CPS wins federal grants for high school initiatives

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Chicago Public Schools will use a $14.9 million federal grant to create a
program focused on bringing dropouts back and helping students on the
edge of getting a high school diploma to finish up. Chicago Public Schools will use a $14.9 million federal grant to create a program focused on bringing dropouts back and helping students on the edge of getting a high school diploma to finish up.

The grant will pay for Acceleration Institutes at Marshall and Harper high schools, both of which are part of CPS’ Turnaround Strategy. In turnarounds, the district fires all teachers and administrators and makes them reapply for their jobs.

Mayor Daley and CPS officials announced Tuesday at Ravenswood Elementary School that the district recently won this grant and two others totaling $58.8 million. The news comes after Education Secretary Arne Duncan passed over the city’s community groups and CPS in awarding two bigger grant initiatives, Race to the Top and Promise Neighborhoods.

The largest of the grants, a $34 million award from the Teacher Incentive Fund focuses on elementary education in predominantly low-income neighborhoods.  The grant, which includes a merit pay component, will support a five-year effort, expected to touch 1,100 teachers at 25 schools. The schools targeted will be identified as “high need” and experiencing high teacher turnover. 

CPS also received a $9.9 million Smaller Learning Communities grant. The goal is to create intimate learning environments within big neighborhood high schools. Already several high schools, including Manley and Clemente, have small learning communities.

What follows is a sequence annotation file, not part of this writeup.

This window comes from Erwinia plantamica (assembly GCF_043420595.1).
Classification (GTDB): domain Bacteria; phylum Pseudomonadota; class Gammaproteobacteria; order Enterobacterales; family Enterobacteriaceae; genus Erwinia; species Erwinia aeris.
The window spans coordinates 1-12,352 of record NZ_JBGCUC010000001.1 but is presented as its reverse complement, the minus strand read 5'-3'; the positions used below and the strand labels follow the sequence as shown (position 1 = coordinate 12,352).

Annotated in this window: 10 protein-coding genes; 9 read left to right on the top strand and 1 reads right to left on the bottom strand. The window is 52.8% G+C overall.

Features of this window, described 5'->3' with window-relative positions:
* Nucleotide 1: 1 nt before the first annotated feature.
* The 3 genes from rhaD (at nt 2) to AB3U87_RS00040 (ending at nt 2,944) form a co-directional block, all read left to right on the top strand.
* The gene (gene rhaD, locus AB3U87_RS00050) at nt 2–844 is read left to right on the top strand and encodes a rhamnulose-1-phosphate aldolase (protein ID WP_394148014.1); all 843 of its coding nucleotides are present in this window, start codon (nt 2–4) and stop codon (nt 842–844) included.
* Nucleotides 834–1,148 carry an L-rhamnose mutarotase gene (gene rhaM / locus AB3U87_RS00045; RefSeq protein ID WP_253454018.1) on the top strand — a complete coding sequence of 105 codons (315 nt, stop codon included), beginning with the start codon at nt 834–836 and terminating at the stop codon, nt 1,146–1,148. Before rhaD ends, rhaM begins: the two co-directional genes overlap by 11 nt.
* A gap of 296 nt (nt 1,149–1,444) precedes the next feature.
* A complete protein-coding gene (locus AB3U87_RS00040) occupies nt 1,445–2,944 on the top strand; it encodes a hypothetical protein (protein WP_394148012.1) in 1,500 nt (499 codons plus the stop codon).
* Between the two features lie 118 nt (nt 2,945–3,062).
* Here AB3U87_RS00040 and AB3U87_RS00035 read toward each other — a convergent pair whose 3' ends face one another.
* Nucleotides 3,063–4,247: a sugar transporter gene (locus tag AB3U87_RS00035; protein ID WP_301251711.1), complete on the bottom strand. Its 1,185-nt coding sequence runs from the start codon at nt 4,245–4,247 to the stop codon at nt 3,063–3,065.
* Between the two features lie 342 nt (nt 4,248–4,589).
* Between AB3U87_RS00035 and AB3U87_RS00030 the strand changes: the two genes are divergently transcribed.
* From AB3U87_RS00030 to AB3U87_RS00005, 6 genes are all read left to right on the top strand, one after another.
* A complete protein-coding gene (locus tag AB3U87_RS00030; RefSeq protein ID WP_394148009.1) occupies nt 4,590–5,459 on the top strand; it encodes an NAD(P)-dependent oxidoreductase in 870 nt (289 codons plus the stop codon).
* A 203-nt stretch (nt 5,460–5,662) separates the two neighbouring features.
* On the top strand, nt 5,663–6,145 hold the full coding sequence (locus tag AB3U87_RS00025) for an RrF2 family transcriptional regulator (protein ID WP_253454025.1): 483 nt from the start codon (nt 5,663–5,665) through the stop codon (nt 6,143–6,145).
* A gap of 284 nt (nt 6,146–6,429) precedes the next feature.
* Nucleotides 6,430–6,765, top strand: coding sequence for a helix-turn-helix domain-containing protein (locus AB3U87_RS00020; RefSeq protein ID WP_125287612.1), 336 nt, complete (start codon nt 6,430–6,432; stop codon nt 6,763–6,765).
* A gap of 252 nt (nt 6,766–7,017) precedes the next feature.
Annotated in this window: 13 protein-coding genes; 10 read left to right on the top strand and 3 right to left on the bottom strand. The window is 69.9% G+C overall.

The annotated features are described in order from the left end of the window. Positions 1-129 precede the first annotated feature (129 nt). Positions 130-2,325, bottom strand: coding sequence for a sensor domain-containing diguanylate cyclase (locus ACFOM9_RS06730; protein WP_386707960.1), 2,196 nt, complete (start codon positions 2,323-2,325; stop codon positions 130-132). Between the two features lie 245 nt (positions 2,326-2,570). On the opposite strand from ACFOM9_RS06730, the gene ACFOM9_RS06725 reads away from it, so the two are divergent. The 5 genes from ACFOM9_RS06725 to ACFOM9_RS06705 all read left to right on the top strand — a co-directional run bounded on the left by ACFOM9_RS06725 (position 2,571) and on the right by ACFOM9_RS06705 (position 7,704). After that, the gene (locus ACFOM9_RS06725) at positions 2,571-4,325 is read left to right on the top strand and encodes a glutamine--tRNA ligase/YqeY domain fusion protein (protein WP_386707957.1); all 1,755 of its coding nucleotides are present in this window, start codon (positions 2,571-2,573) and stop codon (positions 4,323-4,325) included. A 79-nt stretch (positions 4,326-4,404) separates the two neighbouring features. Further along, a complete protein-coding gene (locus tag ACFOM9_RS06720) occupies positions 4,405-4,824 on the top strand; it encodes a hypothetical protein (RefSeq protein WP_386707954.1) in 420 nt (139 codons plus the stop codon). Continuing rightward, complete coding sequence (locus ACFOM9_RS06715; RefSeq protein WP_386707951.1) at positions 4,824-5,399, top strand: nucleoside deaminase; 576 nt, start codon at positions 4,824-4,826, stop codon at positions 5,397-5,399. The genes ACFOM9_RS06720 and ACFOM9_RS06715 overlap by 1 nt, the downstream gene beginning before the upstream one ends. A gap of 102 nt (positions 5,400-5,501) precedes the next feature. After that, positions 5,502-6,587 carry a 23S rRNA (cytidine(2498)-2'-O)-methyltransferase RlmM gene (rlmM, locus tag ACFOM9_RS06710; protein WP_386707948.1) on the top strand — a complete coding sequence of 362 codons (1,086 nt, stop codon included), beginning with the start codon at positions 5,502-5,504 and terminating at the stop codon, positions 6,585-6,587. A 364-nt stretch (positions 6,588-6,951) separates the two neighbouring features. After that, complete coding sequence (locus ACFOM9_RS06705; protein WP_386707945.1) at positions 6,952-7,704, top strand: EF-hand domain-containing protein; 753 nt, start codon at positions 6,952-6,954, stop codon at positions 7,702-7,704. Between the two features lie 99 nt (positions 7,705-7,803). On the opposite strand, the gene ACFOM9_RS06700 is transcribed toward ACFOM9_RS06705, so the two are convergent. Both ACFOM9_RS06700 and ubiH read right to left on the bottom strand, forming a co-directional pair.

The Acceleration Institutes are a novel idea, intended to touch an often ignored group of students. The first set of students that will be serviced are those with just a few credits needed to graduate.

These students are often fifth-year seniors and, in the past, schools would have to enroll them in an entire schedule of classes in order for them to make up just one or two credits, says Don Fraynd, head of CPS Turnarounds. Discouraged, these students sometimes never complete the courses and wind up being dropouts.

In the institute, students can get the specific courses they need through online courses with a teacher guiding them.

School staff also are going to go out, find dropouts and try to convince them to come back to school. A selling point will be that, in the institutes, students can get their diploma quicker, Fraynd says.

The institutes will be open from 8 a.m. to 8 p.m. so they will be flexible enough to fit around the schedules of students. It will have a director, teachers and a counselor. The institutes will also be partners with organizations who can help students with social, emotional issues and offer job training or post-secondary guidance.

“We think the Acceleration Institutes will radically improve our graduation rate,” Fraynd says.

The grant will be spread over five years. Fraynd says he’s hoping that after five years, the turnaround high schools have improved enough that they don’t have so many students who have dropped out or need credit recovery.